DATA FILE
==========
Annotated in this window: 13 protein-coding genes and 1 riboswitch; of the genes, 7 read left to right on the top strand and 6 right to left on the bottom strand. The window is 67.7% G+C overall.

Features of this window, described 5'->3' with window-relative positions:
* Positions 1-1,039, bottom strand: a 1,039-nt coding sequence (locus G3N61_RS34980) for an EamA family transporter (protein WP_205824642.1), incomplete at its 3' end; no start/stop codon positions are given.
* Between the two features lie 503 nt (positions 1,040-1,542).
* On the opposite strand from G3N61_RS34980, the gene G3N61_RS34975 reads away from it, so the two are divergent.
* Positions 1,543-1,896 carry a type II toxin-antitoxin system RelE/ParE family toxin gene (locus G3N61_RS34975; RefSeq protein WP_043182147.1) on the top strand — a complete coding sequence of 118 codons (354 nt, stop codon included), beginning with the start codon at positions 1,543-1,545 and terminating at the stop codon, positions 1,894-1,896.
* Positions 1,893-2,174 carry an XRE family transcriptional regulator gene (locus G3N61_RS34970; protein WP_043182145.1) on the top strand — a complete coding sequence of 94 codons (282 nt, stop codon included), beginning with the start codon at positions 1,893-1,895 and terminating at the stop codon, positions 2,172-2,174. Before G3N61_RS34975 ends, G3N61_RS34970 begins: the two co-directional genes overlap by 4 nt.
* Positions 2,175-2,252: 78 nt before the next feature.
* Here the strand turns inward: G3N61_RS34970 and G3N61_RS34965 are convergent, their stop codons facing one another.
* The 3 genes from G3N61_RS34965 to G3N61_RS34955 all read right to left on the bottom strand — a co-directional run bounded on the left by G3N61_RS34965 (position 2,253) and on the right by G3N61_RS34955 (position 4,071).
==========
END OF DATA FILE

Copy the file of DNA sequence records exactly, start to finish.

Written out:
Annotated in this window: 13 protein-coding genes and 1 riboswitch; of the genes, 7 read left to right on the top strand and 6 right to left on the bottom strand. The window is 67.7% G+C overall.

Features of this window, described 5'->3' with window-relative positions:
* Positions 1-1,039, bottom strand: a 1,039-nt coding sequence (locus G3N61_RS34980) for an EamA family transporter (protein WP_205824642.1), incomplete at its 3' end; no start/stop codon positions are given.
* Between the two features lie 503 nt (positions 1,040-1,542).
* On the opposite strand from G3N61_RS34980, the gene G3N61_RS34975 reads away from it, so the two are divergent.
* Positions 1,543-1,896 carry a type II toxin-antitoxin system RelE/ParE family toxin gene (locus G3N61_RS34975; RefSeq protein WP_043182147.1) on the top strand — a complete coding sequence of 118 codons (354 nt, stop codon included), beginning with the start codon at positions 1,543-1,545 and terminating at the stop codon, positions 1,894-1,896.
* Positions 1,893-2,174 carry an XRE family transcriptional regulator gene (locus G3N61_RS34970; protein WP_043182145.1) on the top strand — a complete coding sequence of 94 codons (282 nt, stop codon included), beginning with the start codon at positions 1,893-1,895 and terminating at the stop codon, positions 2,172-2,174. Before G3N61_RS34975 ends, G3N61_RS34970 begins: the two co-directional genes overlap by 4 nt.
* Positions 2,175-2,252: 78 nt before the next feature.
* Here the strand turns inward: G3N61_RS34970 and G3N61_RS34965 are convergent, their stop codons facing one another.
* The 3 genes from G3N61_RS34965 to G3N61_RS34955 all read right to left on the bottom strand — a co-directional run bounded on the left by G3N61_RS34965 (position 2,253) and on the right by G3N61_RS34955 (position 4,071).